COMMENTARY: NCAA Shows Its True Worth with Manziel Suspension

Charles E. Sutton | 9/2/2013, 11:16 a.m.
Over the past couple of years, I have boldly and consistently stated that the NCAA no longer has relevance. Now ...
Courtesy of Johnny Manziel's Twitter account

If you missed the first half of Saturday's game between Texas A&M and Rice, well, you missed Johnny Manziel's suspension.

Over the past couple of years, I have boldly and consistently stated that the NCAA no longer has relevance. Now I have proof.

If a recent ruling on whether a former Marine who put his life at risk for his country should be allowed to play college football wasn’t enough, the penalty levied against reigning Heisman Trophy winner Johnny Manziel surely is.

This past week, the NCAA handed down a meager half-game suspension for Manziel. As a result, Texas A&M had to compete without their star quarterback for two entire quarters on Saturday against the powerhouse Rice Owls.

As we all know, Manziel allegedly received money for his signature from some clean-cut fellows in the honorable world of sports memorabilia, and the NCAA proceeded to conduct an investigation that was reminiscent of something we've seen in an episode of "Laurel and Hardy." It's time we broke down this façade and put an end to this sham.

We need to abolish the NCAA now. Or, at the very least, remove whatever enforcement authority it supposedly has. Over the past few years, there has been a series of unjust rulings. At this point, the organization has forfeited its right to be taken seriously.

A couple of years ago, the NCAA botched an investigation of the University of Miami athletics program. While the Hurricanes are still awaiting a ruling in their case after former booster Nevin Shapiro went public with his claims of supreme scandal, the NCAA moved expeditiously to give Manziel a slap on the back of his hand. The ruling that was issued last week, strategically timed to coincide with the start of the season, found Manziel was guilty of an "inadvertent" violation — who knows what that is — and would have to miss the first half of the first game of the season.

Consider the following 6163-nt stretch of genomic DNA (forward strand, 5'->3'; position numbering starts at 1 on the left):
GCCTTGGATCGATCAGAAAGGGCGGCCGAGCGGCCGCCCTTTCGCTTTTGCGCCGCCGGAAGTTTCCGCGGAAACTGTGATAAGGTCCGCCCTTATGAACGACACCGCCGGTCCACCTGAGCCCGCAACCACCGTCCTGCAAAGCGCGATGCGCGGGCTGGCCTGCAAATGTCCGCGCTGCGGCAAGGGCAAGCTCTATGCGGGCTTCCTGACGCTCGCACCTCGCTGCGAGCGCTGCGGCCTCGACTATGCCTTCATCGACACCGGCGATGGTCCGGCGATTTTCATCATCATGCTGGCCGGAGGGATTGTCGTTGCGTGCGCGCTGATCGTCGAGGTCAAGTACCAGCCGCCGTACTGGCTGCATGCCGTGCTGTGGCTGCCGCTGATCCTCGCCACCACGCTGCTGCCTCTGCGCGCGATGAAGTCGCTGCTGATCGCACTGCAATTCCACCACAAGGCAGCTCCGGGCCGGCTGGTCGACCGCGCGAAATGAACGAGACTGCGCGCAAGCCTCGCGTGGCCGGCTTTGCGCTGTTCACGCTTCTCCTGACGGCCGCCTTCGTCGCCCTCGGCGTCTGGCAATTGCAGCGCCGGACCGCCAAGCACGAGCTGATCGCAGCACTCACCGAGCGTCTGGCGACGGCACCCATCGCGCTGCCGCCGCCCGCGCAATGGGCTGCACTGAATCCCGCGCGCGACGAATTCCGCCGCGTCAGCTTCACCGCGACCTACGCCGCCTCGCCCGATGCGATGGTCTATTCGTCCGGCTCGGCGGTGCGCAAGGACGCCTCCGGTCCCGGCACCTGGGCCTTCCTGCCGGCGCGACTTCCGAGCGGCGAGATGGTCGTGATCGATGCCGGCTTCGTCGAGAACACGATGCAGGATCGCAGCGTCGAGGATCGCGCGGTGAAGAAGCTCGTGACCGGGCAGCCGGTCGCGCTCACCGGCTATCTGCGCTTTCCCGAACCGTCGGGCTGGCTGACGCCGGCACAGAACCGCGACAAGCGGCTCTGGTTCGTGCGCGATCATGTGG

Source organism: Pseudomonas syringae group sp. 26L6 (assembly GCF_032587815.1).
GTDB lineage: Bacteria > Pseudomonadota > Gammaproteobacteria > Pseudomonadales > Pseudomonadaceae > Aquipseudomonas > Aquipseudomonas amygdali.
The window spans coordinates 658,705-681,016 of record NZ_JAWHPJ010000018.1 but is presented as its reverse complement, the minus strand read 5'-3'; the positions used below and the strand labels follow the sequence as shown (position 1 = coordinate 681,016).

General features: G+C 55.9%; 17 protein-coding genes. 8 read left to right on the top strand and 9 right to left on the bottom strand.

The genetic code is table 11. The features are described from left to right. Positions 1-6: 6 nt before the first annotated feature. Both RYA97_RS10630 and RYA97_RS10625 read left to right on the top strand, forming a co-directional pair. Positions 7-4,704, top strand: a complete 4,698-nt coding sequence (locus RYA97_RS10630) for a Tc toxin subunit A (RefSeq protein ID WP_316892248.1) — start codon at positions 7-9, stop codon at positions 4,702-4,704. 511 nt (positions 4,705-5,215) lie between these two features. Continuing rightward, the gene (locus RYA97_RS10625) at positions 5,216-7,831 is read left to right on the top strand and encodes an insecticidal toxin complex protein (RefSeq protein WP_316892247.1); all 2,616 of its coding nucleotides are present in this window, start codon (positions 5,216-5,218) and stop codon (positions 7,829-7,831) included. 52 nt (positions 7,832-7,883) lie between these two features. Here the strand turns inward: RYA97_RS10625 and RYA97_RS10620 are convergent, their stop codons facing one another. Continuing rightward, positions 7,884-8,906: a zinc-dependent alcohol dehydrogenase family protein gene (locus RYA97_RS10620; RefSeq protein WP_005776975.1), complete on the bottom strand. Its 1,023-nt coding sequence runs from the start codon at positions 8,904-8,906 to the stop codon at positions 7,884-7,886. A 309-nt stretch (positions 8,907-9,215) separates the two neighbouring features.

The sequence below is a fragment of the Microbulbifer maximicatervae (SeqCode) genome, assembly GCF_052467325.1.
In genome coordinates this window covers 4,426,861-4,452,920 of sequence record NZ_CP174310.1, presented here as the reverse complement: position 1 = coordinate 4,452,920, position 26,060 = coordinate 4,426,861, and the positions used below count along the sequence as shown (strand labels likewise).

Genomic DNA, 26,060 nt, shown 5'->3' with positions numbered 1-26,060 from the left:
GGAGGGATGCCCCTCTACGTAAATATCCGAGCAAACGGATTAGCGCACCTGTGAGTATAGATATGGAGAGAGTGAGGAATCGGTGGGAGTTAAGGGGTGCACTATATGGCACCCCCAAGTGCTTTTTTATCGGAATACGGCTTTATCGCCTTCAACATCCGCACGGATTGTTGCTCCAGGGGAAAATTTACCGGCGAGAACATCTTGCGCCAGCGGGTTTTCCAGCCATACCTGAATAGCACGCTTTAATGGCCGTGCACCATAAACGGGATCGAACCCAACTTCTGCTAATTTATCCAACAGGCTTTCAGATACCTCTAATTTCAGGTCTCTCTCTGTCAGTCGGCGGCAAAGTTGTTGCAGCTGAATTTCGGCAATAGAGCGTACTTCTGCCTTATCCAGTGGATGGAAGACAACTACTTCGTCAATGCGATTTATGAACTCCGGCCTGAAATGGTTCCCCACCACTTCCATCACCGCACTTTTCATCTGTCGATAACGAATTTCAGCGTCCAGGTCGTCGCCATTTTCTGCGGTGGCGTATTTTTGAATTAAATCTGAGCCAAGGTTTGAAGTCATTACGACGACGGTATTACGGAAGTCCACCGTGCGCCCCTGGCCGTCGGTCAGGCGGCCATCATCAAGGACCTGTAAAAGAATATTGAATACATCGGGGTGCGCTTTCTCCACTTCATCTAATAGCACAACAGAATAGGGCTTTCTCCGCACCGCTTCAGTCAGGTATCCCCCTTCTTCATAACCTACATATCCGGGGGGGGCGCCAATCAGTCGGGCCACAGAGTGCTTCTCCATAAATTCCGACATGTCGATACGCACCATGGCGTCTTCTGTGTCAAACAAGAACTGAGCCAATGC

A suspension this heavy doesn't even give him time to get thrown out of another frat party, sign another jersey or post more debauchery on social media.

What has become painfully obvious is that schools governed by the NCAA need to either establish a regulatory agency that has some real teeth — and can rule with a reasonable degree of fairness — or eliminate the entire farce.

A couple of Sundays ago, the NCAA questioned Manziel for about six hours. All they got from him was one denial after another. It initially appeared that they may have been comfortable with this, until they came down with a suspension that hit him like a bag of feathers.

For the record, Texas A&M did release a statement indicating the NCAA and the university "confirmed there is no evidence Manziel received money in exchange for autographs based on currently available information and statements by Manziel."

But in its everyday slapstick manner, the NCAA found that Manziel apparently did "something" wrong, which, in effect, contradicts its own findings. Otherwise, why was he suspended at all? Further, why was he instructed to discuss his actions with his teammates? And why did Texas A&M agree to give more guidance to its players about signing autographs?

The Manziel suspension is merely the latest in a string of laughable rulings from the kangaroo court. I rule that we eliminate the NCAA. And that's no laughing matter.